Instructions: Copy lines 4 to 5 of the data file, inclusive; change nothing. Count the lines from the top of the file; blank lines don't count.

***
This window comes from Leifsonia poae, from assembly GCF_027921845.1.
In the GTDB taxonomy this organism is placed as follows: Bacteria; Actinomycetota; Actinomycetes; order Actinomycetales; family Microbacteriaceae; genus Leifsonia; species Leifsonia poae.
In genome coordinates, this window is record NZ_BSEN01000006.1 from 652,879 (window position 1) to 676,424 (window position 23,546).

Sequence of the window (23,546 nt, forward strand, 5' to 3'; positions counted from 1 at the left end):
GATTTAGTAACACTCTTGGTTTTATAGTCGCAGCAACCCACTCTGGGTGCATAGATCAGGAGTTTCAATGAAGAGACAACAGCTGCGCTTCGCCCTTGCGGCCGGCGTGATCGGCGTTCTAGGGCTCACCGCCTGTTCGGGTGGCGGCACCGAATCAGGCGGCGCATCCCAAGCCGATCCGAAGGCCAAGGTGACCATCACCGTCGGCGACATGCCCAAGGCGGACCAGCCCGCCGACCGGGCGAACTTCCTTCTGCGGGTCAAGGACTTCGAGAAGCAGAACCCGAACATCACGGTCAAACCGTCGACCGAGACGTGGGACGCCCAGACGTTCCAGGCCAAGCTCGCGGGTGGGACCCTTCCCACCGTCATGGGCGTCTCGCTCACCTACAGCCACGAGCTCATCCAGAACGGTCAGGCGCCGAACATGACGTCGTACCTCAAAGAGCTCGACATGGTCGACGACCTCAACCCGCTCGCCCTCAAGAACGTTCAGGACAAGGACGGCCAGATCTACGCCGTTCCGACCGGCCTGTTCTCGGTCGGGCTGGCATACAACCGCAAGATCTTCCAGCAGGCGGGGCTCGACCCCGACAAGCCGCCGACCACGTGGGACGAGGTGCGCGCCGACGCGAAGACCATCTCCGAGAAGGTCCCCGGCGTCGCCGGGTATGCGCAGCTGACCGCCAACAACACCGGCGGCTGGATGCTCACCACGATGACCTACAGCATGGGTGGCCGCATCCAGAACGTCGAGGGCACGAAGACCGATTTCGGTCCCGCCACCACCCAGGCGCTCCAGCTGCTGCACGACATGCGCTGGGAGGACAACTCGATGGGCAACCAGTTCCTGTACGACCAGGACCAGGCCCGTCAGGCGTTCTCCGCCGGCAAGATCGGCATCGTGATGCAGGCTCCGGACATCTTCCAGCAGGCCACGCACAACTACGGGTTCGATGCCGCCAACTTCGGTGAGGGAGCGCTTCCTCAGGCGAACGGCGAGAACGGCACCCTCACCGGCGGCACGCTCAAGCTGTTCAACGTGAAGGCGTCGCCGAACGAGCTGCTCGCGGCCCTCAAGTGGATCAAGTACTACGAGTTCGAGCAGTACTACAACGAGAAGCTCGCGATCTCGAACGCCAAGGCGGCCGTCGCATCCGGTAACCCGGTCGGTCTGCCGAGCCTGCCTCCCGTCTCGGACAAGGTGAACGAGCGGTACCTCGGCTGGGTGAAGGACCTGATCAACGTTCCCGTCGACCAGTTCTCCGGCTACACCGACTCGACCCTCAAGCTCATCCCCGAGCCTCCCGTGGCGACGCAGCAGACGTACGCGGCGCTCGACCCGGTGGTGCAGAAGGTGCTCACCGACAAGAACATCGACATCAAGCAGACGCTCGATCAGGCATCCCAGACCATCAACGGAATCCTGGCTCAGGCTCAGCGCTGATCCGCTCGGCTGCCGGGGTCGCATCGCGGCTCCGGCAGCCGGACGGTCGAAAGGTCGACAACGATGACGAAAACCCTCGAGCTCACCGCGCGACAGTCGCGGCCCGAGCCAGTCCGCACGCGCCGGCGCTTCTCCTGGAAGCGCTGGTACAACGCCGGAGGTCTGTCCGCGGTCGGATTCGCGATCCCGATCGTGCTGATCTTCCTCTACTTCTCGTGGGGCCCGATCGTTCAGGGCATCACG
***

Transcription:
Sequence of the window (23,546 nt, forward strand, 5' to 3'; positions counted from 1 at the left end):
GATTTAGTAACACTCTTGGTTTTATAGTCGCAGCAACCCACTCTGGGTGCATAGATCAGGAGTTTCAATGAAGAGACAACAGCTGCGCTTCGCCCTTGCGGCCGGCGTGATCGGCGTTCTAGGGCTCACCGCCTGTTCGGGTGGCGGCACCGAATCAGGCGGCGCATCCCAAGCCGATCCGAAGGCCAAGGTGACCATCACCGTCGGCGACATGCCCAAGGCGGACCAGCCCGCCGACCGGGCGAACTTCCTTCTGCGGGTCAAGGACTTCGAGAAGCAGAACCCGAACATCACGGTCAAACCGTCGACCGAGACGTGGGACGCCCAGACGTTCCAGGCCAAGCTCGCGGGTGGGACCCTTCCCACCGTCATGGGCGTCTCGCTCACCTACAGCCACGAGCTCATCCAGAACGGTCAGGCGCCGAACATGACGTCGTACCTCAAAGAGCTCGACATGGTCGACGACCTCAACCCGCTCGCCCTCAAGAACGTTCAGGACAAGGACGGCCAGATCTACGCCGTTCCGACCGGCCTGTTCTCGGTCGGGCTGGCATACAACCGCAAGATCTTCCAGCAGGCGGGGCTCGACCCCGACAAGCCGCCGACCACGTGGGACGAGGTGCGCGCCGACGCGAAGACCATCTCCGAGAAGGTCCCCGGCGTCGCCGGGTATGCGCAGCTGACCGCCAACAACACCGGCGGCTGGATGCTCACCACGATGACCTACAGCATGGGTGGCCGCATCCAGAACGTCGAGGGCACGAAGACCGATTTCGGTCCCGCCACCACCCAGGCGCTCCAGCTGCTGCACGACATGCGCTGGGAGGACAACTCGATGGGCAACCAGTTCCTGTACGACCAGGACCAGGCCCGTCAGGCGTTCTCCGCCGGCAAGATCGGCATCGTGATGCAGGCTCCGGACATCTTCCAGCAGGCCACGCACAACTACGGGTTCGATGCCGCCAACTTCGGTGAGGGAGCGCTTCCTCAGGCGAACGGCGAGAACGGCACCCTCACCGGCGGCACGCTCAAGCTGTTCAACGTGAAGGCGTCGCCGAACGAGCTGCTCGCGGCCCTCAAGTGGATCAAGTACTACGAGTTCGAGCAGTACTACAACGAGAAGCTCGCGATCTCGAACGCCAAGGCGGCCGTCGCATCCGGTAACCCGGTCGGTCTGCCGAGCCTGCCTCCCGTCTCGGACAAGGTGAACGAGCGGTACCTCGGCTGGGTGAAGGACCTGATCAACGTTCCCGTCGACCAGTTCTCCGGCTACACCGACTCGACCCTCAAGCTCATCCCCGAGCCTCCCGTGGCGACGCAGCAGACGTACGCGGCGCTCGACCCGGTGGTGCAGAAGGTGCTCACCGACAAGAACATCGACATCAAGCAGACGCTCGATCAGGCATCCCAGACCATCAACGGAATCCTGGCTCAGGCTCAGCGCTGATCCGCTCGGCTGCCGGGGTCGCATCGCGGCTCCGGCAGCCGGACGGTCGAAAGGTCGACAACGATGACGAAAACCCTCGAGCTCACCGCGCGACAGTCGCGGCCCGAGCCAGTCCGCACGCGCCGGCGCTTCTCCTGGAAGCGCTGGTACAACGCCGGAGGTCTGTCCGCGGTCGGATTCGCGATCCCGATCGTGCTGATCTTCCTCTACTTCTCGTGGGGCCCGATCGTTCAGGGCATCACG